Convolutional neural networks running on quantum computers have generated significant buzz for their potential to analyze quantum data better than classical computers can. While a fundamental solvability problem known as “barren plateaus” has limited the application of these neural networks for large data sets, new research overcomes that Achilles heel with a rigorous proof that guarantees scalability.
“The way you construct a quantum neural network can lead to a barren plateau—or not,” said Marco Cerezo, coauthor of the paper titled “Absence of Barren Plateaus in Quantum Convolutional Neural Networks,” published today by a Los Alamos National Laboratory team in Physical Review X. Cerezo is a physicist specializing in quantum computing, quantum machine learning, and quantum information at Los Alamos. “We proved the absence of barren plateaus for a special type of quantum neural network. Our work provides trainability guarantees for this architecture, meaning that one can generically train its parameters.”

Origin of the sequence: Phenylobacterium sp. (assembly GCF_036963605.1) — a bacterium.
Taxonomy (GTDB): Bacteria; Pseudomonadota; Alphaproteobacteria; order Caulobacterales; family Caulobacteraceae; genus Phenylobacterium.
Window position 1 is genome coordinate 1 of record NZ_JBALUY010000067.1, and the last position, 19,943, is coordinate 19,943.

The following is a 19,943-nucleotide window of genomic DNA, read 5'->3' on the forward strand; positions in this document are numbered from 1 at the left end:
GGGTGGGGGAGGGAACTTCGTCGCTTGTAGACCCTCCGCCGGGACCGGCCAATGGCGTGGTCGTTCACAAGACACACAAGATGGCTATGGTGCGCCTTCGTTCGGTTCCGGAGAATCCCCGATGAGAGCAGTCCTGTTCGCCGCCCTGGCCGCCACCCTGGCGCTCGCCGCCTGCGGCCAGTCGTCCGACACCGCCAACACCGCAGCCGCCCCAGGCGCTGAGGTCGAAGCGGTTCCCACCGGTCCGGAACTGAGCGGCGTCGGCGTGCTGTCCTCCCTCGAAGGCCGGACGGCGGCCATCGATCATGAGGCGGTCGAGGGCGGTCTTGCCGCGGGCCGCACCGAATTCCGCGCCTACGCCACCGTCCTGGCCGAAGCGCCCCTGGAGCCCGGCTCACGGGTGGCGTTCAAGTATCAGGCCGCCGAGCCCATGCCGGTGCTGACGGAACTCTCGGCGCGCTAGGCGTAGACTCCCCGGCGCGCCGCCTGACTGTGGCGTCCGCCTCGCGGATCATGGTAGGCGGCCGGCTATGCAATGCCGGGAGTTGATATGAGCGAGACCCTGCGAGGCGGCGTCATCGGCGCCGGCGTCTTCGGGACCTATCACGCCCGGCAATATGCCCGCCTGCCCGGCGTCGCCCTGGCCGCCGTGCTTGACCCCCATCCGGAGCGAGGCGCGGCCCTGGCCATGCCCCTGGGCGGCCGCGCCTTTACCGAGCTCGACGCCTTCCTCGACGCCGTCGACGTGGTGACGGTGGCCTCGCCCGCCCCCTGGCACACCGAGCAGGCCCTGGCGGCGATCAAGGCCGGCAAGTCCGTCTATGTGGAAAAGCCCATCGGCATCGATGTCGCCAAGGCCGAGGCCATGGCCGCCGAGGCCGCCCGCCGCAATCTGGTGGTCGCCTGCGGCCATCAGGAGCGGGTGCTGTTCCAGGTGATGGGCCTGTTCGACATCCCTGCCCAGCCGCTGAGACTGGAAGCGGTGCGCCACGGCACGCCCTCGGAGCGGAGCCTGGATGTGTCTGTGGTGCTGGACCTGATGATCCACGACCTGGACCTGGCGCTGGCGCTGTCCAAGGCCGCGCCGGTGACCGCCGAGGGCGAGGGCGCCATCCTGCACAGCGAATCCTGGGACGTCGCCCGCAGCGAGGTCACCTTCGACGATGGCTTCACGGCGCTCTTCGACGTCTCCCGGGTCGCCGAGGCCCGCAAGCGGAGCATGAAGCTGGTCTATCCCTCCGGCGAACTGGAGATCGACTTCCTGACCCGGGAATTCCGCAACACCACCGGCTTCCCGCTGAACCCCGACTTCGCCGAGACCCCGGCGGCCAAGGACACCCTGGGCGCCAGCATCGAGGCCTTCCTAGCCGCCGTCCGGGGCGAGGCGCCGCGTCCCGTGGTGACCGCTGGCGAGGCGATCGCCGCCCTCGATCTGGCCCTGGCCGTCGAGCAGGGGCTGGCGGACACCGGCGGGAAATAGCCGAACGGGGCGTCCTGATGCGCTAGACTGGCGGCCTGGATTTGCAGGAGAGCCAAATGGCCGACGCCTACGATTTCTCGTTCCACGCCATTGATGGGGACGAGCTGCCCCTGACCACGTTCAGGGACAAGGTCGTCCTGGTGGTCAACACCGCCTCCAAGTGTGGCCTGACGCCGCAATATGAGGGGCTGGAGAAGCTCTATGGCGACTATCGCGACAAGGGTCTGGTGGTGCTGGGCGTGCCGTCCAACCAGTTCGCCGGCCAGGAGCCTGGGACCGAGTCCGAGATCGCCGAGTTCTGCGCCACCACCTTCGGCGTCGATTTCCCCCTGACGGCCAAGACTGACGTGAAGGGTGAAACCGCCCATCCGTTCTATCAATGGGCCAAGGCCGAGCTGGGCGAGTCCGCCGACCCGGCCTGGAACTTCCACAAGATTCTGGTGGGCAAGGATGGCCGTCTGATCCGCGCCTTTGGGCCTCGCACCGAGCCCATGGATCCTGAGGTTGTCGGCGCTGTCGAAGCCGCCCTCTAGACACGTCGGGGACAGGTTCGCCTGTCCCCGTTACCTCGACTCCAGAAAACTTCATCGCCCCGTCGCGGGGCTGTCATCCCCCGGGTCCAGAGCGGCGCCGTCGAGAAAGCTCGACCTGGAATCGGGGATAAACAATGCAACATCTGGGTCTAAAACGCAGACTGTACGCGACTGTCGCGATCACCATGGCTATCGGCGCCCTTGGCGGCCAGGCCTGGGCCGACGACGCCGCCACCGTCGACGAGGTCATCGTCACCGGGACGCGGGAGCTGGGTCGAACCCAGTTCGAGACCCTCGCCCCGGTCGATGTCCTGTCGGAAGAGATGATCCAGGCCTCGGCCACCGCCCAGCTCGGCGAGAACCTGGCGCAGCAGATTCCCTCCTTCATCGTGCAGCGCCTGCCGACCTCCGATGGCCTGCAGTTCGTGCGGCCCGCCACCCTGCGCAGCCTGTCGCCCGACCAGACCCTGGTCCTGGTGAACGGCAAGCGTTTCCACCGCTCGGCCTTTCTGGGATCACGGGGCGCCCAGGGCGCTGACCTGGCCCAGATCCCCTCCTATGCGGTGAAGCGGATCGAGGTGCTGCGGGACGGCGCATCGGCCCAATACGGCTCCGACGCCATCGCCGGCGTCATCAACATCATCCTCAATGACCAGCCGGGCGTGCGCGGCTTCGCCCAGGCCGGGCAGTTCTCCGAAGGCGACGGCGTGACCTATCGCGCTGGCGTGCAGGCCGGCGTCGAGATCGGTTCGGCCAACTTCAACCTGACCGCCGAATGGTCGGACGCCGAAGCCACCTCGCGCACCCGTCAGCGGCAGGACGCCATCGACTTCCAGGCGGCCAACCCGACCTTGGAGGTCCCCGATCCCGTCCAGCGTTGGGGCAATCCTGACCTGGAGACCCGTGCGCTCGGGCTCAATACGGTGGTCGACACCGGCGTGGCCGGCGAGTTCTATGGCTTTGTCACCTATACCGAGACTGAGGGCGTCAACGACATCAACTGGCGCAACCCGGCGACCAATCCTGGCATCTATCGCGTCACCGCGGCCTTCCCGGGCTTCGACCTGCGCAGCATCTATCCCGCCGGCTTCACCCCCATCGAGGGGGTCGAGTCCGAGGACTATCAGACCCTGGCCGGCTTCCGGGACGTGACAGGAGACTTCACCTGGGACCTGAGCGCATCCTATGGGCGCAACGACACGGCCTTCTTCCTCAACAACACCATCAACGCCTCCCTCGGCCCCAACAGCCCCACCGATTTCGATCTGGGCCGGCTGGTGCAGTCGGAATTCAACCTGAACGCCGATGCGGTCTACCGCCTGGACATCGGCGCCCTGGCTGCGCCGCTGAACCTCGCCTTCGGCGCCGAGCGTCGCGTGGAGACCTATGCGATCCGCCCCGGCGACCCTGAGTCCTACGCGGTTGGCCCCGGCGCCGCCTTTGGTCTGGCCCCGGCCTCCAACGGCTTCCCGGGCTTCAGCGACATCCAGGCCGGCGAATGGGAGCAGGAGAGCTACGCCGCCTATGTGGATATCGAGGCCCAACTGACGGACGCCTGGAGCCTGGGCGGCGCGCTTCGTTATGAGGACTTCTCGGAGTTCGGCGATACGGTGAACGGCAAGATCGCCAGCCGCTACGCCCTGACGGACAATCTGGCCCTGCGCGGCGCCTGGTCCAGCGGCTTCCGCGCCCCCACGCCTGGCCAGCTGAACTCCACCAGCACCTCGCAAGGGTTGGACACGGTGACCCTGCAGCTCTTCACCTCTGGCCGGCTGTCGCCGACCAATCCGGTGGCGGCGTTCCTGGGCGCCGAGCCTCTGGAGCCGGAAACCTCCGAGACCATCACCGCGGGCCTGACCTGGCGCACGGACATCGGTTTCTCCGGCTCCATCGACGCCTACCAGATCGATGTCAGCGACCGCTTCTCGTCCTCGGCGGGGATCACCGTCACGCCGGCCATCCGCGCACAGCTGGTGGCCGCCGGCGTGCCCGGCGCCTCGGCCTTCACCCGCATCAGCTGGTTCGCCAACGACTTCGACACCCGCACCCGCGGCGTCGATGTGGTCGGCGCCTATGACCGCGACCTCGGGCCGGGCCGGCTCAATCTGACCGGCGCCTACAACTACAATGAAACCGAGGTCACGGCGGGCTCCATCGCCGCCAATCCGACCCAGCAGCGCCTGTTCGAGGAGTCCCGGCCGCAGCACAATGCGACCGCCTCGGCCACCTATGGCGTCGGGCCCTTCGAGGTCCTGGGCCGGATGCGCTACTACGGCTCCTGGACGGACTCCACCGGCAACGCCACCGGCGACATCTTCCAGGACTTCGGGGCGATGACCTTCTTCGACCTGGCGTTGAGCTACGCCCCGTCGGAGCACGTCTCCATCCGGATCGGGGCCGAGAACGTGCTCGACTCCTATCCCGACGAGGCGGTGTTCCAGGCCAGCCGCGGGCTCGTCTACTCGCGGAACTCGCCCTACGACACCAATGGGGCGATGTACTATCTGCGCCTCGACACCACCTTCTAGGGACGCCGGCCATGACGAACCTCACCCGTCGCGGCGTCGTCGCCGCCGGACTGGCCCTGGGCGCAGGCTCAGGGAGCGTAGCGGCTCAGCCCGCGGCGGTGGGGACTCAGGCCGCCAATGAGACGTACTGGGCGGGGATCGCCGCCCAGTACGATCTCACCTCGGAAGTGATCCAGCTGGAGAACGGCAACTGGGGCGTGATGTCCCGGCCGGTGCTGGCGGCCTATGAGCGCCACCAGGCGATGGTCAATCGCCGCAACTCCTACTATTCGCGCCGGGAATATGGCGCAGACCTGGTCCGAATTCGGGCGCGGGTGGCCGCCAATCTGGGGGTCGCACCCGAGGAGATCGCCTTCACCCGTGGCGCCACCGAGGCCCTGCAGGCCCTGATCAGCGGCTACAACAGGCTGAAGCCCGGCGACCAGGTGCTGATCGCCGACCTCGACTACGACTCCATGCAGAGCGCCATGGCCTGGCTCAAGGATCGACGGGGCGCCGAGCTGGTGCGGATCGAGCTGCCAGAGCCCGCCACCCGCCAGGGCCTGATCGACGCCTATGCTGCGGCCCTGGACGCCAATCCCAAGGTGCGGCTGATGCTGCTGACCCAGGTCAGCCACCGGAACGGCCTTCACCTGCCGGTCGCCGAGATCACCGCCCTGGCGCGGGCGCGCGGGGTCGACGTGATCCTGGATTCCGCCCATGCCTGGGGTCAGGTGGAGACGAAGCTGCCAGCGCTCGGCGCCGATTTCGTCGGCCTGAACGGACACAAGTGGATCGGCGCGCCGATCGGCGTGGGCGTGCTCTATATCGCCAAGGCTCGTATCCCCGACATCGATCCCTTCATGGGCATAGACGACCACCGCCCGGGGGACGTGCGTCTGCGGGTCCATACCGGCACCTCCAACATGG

As an artificial intelligence (AI) methodology, quantum convolutional neural networks are inspired by the visual cortex. As such, they involve a series of convolutional layers, or filters, interleaved with pooling layers that reduce the dimension of the data while keeping important features of a data set.